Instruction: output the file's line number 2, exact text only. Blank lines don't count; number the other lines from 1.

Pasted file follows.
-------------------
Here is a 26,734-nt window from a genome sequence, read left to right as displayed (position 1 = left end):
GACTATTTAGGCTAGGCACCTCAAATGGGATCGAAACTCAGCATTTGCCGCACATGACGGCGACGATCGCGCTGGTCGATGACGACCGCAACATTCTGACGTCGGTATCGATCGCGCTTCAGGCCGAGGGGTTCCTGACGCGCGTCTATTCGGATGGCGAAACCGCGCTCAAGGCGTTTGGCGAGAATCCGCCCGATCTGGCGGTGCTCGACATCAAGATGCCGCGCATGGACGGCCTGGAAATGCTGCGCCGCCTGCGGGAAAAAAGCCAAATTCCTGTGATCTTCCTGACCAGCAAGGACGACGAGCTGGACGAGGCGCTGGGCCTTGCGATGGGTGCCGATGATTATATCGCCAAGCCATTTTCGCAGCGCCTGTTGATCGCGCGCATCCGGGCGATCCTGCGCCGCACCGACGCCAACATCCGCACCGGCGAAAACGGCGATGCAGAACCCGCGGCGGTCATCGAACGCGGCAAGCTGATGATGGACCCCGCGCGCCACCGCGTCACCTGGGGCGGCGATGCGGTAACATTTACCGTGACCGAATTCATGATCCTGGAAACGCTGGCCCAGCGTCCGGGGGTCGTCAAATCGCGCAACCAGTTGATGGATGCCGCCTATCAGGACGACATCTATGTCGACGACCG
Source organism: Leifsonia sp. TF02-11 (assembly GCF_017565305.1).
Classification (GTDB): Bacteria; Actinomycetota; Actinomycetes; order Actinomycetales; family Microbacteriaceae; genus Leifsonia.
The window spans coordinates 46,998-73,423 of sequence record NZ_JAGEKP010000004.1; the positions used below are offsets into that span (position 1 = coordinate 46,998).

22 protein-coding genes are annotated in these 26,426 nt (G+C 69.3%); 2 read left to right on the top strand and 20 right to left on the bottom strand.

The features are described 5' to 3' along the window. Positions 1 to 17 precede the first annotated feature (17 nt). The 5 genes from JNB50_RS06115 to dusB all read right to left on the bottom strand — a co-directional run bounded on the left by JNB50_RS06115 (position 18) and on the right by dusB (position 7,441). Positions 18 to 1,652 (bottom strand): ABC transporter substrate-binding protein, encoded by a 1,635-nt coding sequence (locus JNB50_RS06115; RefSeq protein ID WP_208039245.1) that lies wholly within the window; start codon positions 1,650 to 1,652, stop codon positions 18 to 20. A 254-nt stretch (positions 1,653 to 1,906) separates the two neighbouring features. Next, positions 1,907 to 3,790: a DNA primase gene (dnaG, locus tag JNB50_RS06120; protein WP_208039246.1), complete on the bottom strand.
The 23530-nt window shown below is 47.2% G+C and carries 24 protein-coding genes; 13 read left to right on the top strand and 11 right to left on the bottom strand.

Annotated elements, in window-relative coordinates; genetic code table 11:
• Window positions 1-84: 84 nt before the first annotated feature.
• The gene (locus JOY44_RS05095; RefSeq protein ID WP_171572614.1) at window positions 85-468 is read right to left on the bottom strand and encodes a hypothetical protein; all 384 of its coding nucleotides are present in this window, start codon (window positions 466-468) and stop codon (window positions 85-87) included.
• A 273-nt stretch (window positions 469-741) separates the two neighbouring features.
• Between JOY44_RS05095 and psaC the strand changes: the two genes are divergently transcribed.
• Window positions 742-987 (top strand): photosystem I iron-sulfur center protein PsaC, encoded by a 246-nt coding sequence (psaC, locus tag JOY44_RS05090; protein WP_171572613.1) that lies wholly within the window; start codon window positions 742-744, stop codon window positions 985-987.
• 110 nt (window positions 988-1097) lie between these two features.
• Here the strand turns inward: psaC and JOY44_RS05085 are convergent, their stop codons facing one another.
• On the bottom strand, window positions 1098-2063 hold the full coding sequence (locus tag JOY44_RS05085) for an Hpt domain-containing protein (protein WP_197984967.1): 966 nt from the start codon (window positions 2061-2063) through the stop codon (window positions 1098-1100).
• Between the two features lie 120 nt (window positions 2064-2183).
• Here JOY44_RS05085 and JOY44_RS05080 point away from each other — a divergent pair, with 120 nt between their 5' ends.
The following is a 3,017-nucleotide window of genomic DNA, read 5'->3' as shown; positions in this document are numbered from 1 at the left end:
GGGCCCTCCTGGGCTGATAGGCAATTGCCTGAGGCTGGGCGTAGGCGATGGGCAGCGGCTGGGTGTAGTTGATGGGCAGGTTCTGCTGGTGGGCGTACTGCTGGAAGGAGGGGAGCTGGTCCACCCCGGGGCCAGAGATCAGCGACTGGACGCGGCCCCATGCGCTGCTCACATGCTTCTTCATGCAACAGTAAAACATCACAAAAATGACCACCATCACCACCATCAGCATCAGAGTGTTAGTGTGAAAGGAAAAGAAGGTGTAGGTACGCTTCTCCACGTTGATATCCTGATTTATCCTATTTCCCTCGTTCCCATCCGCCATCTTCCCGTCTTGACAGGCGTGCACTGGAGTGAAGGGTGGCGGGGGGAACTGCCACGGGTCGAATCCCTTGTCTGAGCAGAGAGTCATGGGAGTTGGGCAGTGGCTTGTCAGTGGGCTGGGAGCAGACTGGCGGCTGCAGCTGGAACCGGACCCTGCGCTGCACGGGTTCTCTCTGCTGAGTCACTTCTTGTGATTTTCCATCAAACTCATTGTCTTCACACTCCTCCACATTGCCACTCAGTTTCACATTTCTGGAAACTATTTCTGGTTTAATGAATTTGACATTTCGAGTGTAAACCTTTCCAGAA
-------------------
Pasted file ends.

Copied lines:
GACTATTTAGGCTAGGCACCTCAAATGGGATCGAAACTCAGCATTTGCCGCACATGACGGCGACGATCGCGCTGGTCGATGACGACCGCAACATTCTGACGTCGGTATCGATCGCGCTTCAGGCCGAGGGGTTCCTGACGCGCGTCTATTCGGATGGCGAAACCGCGCTCAAGGCGTTTGGCGAGAATCCGCCCGATCTGGCGGTGCTCGACATCAAGATGCCGCGCATGGACGGCCTGGAAATGCTGCGCCGCCTGCGGGAAAAAAGCCAAATTCCTGTGATCTTCCTGACCAGCAAGGACGACGAGCTGGACGAGGCGCTGGGCCTTGCGATGGGTGCCGATGATTATATCGCCAAGCCATTTTCGCAGCGCCTGTTGATCGCGCGCATCCGGGCGATCCTGCGCCGCACCGACGCCAACATCCGCACCGGCGAAAACGGCGATGCAGAACCCGCGGCGGTCATCGAACGCGGCAAGCTGATGATGGACCCCGCGCGCCACCGCGTCACCTGGGGCGGCGATGCGGTAACATTTACCGTGACCGAATTCATGATCCTGGAAACGCTGGCCCAGCGTCCGGGGGTCGTCAAATCGCGCAACCAGTTGATGGATGCCGCCTATCAGGACGACATCTATGTCGACGACCG